This comprehensive, systematic review included a search of only two databases, and inclusion and exclusion criteria were not always clearly explained or defined. The authors did establish criteria for quality of studies evaluated. Interobserver agreement (Cohen kappa) for reporting the 27 experimental conditions of the included studies was 0.86. The authors did not analyze publication bias, but tests for heterogeneity among studies concluded that there was significant "clinical" heterogeneity. This systematic review did not state that a sensitivity analysis to determine robustness of the data was conducted. Exclusion of languages other than English may have eliminated potentially useful or important studies. Assuming that such efforts would have produced fruitful information, failure to perform hand searching for recent articles, to extend the search to include additional data bases, and to contact authors were limitations.
Strengths and Weaknesses of the Evidence:
As this systematic review included only in-vitro observational studies, with a lack of consistency in the data; the strength of evidence is weak, and the bias is high. The predominant use of shear bond strength testing on buccal enamel of pre-molars contributed to the strength of the data in the study literature. The lack of standardization or consistency in test methods for in-vitro orthodontic bond strength testing, revealed by this systematic review and meta-analysis,limited the strength of the evidence analyzed.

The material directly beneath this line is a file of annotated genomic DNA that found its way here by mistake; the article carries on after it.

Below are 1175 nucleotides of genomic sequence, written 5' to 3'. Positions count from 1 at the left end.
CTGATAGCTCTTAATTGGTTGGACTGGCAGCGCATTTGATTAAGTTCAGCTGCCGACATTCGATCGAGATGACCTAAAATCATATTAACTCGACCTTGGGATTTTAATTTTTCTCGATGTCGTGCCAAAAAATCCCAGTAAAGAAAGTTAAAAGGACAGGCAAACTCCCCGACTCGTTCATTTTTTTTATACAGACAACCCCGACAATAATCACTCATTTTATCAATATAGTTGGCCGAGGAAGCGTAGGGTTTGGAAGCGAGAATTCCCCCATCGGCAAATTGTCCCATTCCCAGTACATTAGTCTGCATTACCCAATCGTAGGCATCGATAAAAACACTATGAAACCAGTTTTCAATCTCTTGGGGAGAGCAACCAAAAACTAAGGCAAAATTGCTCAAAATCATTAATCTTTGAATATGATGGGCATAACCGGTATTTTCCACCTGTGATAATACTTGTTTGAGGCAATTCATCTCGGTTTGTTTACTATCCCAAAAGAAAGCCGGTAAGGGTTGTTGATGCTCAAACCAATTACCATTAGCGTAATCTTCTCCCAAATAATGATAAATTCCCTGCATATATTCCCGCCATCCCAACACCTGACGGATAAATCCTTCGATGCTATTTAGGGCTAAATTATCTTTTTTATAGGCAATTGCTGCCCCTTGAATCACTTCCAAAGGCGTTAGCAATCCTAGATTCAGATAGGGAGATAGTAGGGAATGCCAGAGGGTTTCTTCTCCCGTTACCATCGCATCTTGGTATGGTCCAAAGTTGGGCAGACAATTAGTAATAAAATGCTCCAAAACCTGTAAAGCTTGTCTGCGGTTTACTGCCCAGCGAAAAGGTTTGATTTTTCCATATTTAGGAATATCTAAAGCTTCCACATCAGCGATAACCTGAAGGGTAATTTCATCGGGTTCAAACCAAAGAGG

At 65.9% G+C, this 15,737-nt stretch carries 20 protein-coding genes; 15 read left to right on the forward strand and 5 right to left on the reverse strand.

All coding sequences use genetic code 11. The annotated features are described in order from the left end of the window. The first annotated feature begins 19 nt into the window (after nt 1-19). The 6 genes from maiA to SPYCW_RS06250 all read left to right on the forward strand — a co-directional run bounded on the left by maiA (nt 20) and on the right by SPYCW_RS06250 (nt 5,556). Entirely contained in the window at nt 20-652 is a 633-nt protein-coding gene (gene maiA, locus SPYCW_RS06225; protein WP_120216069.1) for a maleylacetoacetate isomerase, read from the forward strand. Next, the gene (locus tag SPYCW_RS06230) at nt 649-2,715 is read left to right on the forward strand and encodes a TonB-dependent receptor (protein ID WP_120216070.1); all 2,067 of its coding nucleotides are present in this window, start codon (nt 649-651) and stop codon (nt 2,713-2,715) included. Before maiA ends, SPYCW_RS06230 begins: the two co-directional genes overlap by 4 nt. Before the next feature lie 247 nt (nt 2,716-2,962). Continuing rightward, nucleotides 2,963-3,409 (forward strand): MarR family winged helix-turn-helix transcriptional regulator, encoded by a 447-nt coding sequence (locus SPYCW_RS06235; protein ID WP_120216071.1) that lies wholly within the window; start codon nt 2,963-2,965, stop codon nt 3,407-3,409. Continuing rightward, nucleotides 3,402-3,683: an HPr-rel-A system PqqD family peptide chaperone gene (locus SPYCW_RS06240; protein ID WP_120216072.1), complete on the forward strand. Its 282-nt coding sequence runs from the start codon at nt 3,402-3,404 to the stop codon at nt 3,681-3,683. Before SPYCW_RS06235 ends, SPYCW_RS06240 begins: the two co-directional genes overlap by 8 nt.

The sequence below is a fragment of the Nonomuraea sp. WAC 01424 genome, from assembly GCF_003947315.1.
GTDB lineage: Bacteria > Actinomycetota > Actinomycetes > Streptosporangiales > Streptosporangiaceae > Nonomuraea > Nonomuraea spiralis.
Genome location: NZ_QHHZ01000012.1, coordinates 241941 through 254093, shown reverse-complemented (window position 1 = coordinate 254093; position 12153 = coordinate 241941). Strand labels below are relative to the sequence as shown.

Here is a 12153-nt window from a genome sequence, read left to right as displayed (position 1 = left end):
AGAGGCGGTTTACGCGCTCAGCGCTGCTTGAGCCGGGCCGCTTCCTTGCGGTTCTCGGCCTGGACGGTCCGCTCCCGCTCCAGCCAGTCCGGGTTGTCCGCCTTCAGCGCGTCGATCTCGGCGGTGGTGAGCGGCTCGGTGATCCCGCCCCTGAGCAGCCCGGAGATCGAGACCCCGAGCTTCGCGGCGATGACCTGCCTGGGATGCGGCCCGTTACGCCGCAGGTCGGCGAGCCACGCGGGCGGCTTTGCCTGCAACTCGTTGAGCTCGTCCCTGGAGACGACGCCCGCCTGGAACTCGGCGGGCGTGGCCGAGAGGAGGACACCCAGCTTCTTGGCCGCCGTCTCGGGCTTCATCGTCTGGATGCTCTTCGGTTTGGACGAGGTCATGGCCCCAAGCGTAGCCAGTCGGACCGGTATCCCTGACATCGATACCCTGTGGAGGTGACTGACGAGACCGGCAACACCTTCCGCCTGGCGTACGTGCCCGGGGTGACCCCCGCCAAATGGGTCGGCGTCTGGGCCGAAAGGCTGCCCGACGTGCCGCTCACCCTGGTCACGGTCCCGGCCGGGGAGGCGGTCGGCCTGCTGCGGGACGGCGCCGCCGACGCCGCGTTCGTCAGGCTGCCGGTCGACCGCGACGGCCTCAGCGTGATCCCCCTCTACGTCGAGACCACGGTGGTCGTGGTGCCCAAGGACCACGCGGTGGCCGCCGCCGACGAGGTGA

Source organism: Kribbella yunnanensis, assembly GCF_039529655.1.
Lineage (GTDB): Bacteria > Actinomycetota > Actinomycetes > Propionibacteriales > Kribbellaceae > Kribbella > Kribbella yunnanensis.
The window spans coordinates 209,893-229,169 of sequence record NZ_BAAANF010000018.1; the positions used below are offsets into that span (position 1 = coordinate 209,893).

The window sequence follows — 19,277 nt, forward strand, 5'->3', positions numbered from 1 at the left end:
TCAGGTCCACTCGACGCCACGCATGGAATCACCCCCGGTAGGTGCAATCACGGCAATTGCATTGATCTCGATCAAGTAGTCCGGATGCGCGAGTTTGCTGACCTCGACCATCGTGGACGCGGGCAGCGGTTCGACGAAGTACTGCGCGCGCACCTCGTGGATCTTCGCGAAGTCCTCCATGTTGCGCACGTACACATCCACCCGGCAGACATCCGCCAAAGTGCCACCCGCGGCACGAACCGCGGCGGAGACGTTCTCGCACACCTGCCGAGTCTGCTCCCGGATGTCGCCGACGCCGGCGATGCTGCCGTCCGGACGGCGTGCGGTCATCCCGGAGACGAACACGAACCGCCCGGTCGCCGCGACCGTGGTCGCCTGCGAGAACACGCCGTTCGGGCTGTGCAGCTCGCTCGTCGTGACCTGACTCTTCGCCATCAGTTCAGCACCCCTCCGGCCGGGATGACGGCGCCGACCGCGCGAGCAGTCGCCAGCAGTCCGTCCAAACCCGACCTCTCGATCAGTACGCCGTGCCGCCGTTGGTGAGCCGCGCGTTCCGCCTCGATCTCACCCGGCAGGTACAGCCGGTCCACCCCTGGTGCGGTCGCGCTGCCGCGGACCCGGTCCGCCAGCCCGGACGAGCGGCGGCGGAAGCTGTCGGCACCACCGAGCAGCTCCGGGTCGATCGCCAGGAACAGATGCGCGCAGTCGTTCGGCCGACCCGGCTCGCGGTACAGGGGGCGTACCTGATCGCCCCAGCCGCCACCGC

Implications for Dental Practice:
Bond strength of orthodontic adhesives must provide durability and reliability during the treatment phase to optimize treatment time and minimize the additional cost and burden of care if additional appointments are required for re-bonding. The adhesive bonding strength should not interfere with bracket debonding at the end of treatment, which would be an important future in-vitro study. Standardized of in-vitro test protocols for orthodontic adhesives could provide more consistent data to guide clinicians in evaluation and selection of adhesives. Hence, clinicians should be cautious in the interpretation and utilization of current laboratory bond strength data in clinical decision-making.